1. The problem statement, all variables and given/known data Does the following differential equation for u(x,y) have solutions which have the form of a product of functions of each independent variable: [tex]\partial[/tex]^{2}u/[tex]\partial[/tex]x[tex]\partial[/tex]y=u 3. The attempt at a solution[/] =>[tex]\int[/tex][tex]\int[/tex]u dx dy =uxy=f(x)f(y) ???
im not sure if that even makes sense, but if u(x,y)=f(x)f(y) and d*f(x)/dx=u/constant and d*f(y)/dy=constant... i think, i don't know im confused..
so [tex]\partial[/tex]^{2}u/[tex]\partial[/tex]x[tex]\partial[/tex]y=f(x)g(y)?? so in terms of f'(x) and g'(y) im not sure..
You have an equation that equates the derivative of u to u itself. You can already guess what u will be, but lets not guess. Setting u(x,y)=f(x)g(y), then the equation becomes [tex]\frac{\partial^2 f(x)g(y)}{\partial x \partial y}=f(x)g(y)[/tex]. Now what Dick asks you to do is to calculate [tex]\frac{\partial^2 f(x)g(y)}{\partial x \partial y}[/tex]. Hint: [tex] \frac{d}{dx}f(x)= ? [/tex] In terms of f'(x)
I actually meant u(x,y)=f(x)g(y). There's no reason why the function of x would have to be the same as the function of y. And yes, evaluate the derivative.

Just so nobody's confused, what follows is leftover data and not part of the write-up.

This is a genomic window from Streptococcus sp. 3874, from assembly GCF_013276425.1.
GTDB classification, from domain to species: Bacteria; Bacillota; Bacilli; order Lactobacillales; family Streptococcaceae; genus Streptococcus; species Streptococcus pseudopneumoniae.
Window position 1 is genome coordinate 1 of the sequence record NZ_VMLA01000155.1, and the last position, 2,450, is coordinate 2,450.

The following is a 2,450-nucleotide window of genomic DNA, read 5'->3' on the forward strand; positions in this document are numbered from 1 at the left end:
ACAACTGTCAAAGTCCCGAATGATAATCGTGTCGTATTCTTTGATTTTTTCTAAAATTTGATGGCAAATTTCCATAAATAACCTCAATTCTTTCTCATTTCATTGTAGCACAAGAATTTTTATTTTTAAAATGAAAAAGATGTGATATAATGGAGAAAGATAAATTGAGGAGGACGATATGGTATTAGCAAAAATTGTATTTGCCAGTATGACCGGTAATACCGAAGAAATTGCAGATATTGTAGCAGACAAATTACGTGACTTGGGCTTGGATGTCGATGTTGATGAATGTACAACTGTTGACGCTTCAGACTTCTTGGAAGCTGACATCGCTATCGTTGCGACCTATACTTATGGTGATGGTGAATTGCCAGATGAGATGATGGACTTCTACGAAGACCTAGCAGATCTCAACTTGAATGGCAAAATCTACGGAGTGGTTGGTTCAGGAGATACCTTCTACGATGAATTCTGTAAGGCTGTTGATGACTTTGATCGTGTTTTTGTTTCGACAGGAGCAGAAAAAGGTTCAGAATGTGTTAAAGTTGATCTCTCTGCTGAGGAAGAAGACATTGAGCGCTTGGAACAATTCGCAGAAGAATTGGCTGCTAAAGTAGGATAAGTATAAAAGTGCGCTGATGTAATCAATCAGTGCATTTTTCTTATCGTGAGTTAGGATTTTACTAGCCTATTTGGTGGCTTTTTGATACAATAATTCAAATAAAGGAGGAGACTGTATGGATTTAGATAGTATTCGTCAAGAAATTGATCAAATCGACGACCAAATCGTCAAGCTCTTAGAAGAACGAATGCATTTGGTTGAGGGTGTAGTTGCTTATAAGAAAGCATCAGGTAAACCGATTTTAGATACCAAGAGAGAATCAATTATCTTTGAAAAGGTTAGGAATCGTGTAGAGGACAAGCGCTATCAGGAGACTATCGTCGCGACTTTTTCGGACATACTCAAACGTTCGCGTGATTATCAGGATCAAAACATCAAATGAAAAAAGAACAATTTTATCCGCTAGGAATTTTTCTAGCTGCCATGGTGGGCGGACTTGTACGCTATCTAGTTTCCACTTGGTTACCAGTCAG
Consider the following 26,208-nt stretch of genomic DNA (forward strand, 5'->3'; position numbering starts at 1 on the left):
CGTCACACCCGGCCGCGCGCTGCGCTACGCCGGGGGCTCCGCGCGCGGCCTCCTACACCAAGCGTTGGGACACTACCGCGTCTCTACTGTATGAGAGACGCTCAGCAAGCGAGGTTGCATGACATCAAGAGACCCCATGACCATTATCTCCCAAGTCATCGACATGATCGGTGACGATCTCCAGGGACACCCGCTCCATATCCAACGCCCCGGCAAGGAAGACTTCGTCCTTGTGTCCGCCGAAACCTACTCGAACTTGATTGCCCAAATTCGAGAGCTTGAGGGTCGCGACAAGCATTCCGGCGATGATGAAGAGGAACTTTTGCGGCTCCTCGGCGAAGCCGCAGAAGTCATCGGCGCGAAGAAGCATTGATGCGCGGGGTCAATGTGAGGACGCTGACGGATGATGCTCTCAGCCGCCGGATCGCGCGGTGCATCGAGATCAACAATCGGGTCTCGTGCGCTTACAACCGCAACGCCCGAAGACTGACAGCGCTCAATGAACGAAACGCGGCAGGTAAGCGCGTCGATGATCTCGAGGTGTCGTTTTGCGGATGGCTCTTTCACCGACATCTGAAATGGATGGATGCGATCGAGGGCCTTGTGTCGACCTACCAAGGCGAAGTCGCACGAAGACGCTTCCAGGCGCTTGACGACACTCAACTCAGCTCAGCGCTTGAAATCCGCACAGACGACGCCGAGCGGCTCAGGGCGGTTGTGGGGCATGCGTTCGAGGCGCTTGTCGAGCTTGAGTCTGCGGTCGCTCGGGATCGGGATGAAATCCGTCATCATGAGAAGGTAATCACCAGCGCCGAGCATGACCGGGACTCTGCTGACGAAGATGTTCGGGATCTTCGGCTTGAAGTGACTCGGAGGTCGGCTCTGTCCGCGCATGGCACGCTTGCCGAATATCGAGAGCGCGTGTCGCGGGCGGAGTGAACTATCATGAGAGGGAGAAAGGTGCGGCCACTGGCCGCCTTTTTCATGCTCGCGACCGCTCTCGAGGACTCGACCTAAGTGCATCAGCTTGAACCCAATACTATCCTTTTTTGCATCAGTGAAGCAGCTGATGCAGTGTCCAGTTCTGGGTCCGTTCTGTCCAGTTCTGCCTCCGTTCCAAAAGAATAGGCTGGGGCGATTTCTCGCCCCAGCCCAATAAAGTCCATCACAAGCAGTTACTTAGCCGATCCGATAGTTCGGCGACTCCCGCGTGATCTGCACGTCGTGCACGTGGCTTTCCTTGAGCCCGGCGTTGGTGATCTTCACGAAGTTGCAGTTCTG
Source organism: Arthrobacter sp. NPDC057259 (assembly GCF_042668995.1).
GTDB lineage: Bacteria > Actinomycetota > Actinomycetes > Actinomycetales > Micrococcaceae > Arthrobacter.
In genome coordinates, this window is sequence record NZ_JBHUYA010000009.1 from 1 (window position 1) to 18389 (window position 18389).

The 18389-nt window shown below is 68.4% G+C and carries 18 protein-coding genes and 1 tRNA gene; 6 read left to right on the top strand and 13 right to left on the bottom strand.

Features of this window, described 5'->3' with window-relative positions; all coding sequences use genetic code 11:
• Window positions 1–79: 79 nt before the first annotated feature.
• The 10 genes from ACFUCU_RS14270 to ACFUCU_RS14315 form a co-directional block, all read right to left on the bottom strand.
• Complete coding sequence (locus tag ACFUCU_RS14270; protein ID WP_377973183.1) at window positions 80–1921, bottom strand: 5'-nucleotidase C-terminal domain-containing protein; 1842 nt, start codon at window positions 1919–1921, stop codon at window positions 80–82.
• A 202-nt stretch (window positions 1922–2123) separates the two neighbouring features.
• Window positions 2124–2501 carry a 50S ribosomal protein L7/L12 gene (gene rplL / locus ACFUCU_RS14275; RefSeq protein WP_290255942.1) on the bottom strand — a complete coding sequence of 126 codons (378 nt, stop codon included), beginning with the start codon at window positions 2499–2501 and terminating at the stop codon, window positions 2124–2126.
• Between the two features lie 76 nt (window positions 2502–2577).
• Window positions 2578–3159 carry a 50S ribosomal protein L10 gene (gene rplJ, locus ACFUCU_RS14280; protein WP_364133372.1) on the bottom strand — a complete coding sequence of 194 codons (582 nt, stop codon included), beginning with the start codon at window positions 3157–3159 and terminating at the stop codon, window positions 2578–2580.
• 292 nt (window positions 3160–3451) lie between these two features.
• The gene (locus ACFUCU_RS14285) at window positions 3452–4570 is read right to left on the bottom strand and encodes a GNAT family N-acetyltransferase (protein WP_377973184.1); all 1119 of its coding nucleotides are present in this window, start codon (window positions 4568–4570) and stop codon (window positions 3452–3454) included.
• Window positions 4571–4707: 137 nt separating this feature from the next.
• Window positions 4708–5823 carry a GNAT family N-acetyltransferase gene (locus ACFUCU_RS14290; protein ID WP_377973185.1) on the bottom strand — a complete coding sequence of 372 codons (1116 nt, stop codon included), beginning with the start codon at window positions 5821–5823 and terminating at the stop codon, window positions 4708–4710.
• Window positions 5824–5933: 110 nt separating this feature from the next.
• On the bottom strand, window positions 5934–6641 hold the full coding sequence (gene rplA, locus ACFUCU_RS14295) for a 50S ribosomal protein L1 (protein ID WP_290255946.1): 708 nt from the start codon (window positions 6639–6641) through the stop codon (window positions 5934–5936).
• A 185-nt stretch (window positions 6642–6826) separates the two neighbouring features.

so... [tex] \frac{\partial^2 f(x)g(y)}{\partial x \partial y} [/tex] =[tex]\int[/tex][tex]\int[/tex]f'(x)g'(y) dx dy??
What you've written down now is the equivalent to [itex]\frac{d}{dx}f(x)=\int f'(x) dx[/itex]. Which is wrong. Lets test it, f(x)=x then [itex]\frac{d}{dx}x=1 \neq \int 1 dx=x+c[/itex]. This is right, so if you evaluate [tex]\frac{\partial^2 f(x)g(y)}{\partial x \partial y}[/tex] you get....?
Yes that's correct, but you're not taking the partial of f(x), you're talking the partial derivative of f(x)g(y). [tex] \frac{\partial^2 f(x)g(y)} {\partial x \partial y}=\frac{\partial}{\partial x} f(x) \frac{\partial}{\partial y}g(y)=f'(x)g'(y) [/tex]
You forgot a prime it should be [itex]f'(x)g'(y)=f(x)g(y)=u(x,y)[/itex]. You can instantly see which function satisfies the equation, but you can also separate the variables.
That would be a solution indeed, you're on the right track. it is not the general solution however. The general solution will involve integration constants and a constant in the argument of the exponential. Can you see how to integrate the differential equation?
Don't randomly guess, [itex]f'(x)g'(y)=y e^{xy}xe^{xy} \neq e^{xy}[/itex]. Separate the variables first, that is all the x dependent stuff on one side and all the y dependent stuff on the other side.
If c are constants then f'(x)=g'(y)=0, which doesn't fit either. Can you please separate the variables first.